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I have no problem with that. This a great demonstration of what Apple does best - optimizing products to fit the needs of most users. Google already has the voice tech in place, but often fails to follow through on the usability front. A perennially annoying example for me is when I'm on the road somewhere, bring up Maps, and ask for directions from wherever-I-am to 'home'; it doesn't know where 'home' is. This is even more annoying, because there is a 'home' tag in Maps, but it doesn't get searched on. Likewise, there's no easy way to tell it that one person is my wife, another person is my business partner, a third person is my nemesis and so on.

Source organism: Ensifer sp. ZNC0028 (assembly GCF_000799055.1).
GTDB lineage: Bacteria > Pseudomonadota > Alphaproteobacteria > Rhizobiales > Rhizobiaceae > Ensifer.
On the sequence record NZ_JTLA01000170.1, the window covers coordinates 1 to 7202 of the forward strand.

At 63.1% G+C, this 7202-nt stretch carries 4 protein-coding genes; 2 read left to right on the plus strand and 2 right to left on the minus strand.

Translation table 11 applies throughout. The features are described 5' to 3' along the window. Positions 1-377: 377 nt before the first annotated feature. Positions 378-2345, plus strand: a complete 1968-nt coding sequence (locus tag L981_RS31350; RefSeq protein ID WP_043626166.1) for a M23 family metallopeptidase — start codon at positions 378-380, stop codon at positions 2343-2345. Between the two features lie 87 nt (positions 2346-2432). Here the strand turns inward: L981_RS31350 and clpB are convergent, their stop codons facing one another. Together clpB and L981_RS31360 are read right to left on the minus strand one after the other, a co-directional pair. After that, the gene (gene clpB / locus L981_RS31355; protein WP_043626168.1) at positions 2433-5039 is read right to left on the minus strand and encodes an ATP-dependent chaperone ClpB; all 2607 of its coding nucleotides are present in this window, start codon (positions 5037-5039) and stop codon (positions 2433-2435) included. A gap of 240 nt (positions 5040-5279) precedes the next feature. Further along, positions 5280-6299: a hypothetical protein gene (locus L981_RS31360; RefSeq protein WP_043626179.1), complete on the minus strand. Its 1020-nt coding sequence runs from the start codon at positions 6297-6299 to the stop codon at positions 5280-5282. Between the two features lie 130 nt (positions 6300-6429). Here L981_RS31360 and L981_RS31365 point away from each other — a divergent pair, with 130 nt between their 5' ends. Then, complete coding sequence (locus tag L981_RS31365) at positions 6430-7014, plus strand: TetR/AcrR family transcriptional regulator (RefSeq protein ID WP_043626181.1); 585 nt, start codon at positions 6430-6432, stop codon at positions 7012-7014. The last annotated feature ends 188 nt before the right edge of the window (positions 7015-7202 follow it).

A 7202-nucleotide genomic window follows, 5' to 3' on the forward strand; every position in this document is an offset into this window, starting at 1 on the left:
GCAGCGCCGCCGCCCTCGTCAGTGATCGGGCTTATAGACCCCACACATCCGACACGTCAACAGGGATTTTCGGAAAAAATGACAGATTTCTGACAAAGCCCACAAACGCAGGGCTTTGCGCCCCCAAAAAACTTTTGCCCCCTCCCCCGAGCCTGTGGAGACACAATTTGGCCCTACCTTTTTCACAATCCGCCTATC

Apple are leveraging a culture of paying attention to detail to overcome technical handicaps, but it's hard to quantify or A/B test that, and most firms aren't comfortable with a budget line item called 'magic.'




To add to the frustration, Google knows where "home" is for me, even without me telling - Latitude inferred it. Can't ask Google Mobile Maps for directions to home, though.


Note: if you are nocturnal and work at an office, Google will frequently decide your office is "home" and your apartment is "work".


For those rare cases, you can override the definitions on Latitude web site.


yeah. I'm just saying that the magic in the system is that it's a well-designed system with attention to detail, not that it's capable of leveraging anything approaching human intuition.




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